Computer Vision (or image recognition) technology is now being used by many consumer goods manufacturers to both save sales representatives time in the store and get a more accurate and complete dataset of shelf conditions. For large manufacturers, adopting this technology and scaling it across markets can bring tremendous benefits – when done properly. Diageo’s journey towards retail-execution transformation contains some great lessons for aspiring brands to follow.
“Every day great execution” – Putting the power of digital automation into retail execution
To grow, brands must come readily to the shopper’s mind at the point of purchase, and products should be available at the right price and the right place. The pressure on manufacturers to rethink their retail execution practices is massive, and the time to evolve is now.
But the reality is that the industry is still plagued by a lack of visibility into the shelf, relying mainly on manual methods for retail shelf data and competitive intelligence. This data is often not complete and accurate, and is usually treated as qualitative instead of factual data, which significantly limits its value.
Diageo, one of the largest distillers that sells its products in 180 countries, was facing a similar challenge. But determined to ensure they have the right capabilities, tools and people to ensure excellence in their execution, Diageo turned to Computer Vision (CV)-based solutions. Instead of someone manually trying to interpret what’s happening on the shelf, now Diageo’s field force can snap a photo, upload the image and almost instantly turn it into insight – on out-of-stocks, facings, product location, price and more.
The technology, powered by Trax, and the resulting analytics are the mainstay of Diageo’s Every Day Great Execution (EDGE) program, which is aimed at ensuring executional excellence in their route to market. Here’s a quote from Diageo’s 2019 Annual Report:
Since we embedded EDGE in early 2019 [in the US], we’ve seen average volume in outlets that have adopted our recommendations grow three times faster than non-participating outlets. We are now expanding our use of EDGE to new markets.
How did the multinational giant achieve these results? And what lessons can you learn if you are evaluating CV-based retail execution technology or want to extend its adoption to multiple markets?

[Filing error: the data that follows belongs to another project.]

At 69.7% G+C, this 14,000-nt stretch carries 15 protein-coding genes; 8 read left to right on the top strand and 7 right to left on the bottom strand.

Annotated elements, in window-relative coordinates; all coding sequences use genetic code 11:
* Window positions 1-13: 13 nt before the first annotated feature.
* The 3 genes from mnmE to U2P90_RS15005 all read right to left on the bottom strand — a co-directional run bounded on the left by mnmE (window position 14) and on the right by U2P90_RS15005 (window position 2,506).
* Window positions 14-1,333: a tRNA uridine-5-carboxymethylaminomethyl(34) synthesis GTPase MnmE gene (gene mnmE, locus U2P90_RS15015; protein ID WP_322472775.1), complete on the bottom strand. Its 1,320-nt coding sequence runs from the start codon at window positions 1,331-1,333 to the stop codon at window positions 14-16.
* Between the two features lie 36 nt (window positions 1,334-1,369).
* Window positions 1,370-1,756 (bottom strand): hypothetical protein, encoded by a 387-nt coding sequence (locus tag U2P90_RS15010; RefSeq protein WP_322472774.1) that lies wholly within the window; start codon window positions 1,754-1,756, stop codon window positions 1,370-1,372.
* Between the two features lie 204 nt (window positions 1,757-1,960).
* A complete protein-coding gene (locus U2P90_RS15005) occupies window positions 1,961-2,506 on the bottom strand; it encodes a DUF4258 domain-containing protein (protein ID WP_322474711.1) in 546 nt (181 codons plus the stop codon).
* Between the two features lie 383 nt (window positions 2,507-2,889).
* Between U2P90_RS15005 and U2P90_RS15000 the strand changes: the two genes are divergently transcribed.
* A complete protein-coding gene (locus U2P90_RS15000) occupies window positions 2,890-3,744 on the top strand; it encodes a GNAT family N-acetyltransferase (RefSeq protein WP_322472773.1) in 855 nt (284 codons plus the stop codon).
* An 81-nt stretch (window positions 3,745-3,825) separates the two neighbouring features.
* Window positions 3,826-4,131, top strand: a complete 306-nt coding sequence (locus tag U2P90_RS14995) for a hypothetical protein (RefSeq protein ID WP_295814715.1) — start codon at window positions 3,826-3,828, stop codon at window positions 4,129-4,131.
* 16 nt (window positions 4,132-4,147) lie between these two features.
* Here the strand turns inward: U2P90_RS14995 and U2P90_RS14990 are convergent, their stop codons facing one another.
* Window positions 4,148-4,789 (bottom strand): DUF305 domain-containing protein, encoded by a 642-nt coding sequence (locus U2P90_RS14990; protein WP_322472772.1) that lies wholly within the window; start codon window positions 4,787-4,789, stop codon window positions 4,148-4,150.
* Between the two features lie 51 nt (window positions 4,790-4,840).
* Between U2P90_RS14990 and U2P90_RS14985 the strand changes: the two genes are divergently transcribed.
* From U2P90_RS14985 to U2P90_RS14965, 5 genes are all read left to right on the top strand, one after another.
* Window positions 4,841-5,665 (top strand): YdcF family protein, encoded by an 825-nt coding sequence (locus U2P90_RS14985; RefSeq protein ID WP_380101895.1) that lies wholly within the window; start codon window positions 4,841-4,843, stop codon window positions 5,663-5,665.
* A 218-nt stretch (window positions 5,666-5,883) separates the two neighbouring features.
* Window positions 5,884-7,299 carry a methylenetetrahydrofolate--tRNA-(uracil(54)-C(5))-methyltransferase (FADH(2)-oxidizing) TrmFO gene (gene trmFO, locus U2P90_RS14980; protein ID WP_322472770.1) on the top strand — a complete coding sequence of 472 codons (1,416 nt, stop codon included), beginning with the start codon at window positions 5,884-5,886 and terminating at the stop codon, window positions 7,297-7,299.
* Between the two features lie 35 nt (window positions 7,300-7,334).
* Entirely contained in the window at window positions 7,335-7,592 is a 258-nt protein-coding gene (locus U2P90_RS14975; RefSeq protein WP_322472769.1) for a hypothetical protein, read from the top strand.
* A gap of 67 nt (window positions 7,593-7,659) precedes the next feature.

#1: Clearly define what outcomes to drive
Diageo recognized that the growing power of emerging technologies and advanced analytics can help them better understand customers and shoppers. The ability to identify more granular and actionable insights is critical, not just for a better portfolio strategy, but also for commercial execution. However, none of this was possible without their sales teams getting better visibility into stores and bars.
That’s exactly what Diageo set out to achieve with Trax Retail Execution. Diageo transformed its auditing procedures from handwritten notes and manual at-shelf measurements to digitally captured images that the Trax Cloud could analyze. In minutes, corrective actions were provided to the sales rep, and in less than 24 hours there were KPI-based ‘scorecards’ for managers to access in the office.
Computer Vision technology can increase sales-force productivity, improve shelf condition insights and help drive incremental sales, but deciding your top priority gives you a clear starting point from which to build a roadmap.
#2. Prepare a data management plan
Manufacturers with massive distribution networks typically struggle to get a uniform view of what’s happening at shelf across multiple markets. But by defining the right KPIs and developing a robust data management plan, decision-makers can objectively measure and compare gaps in performance and compliance in any retail store at any time.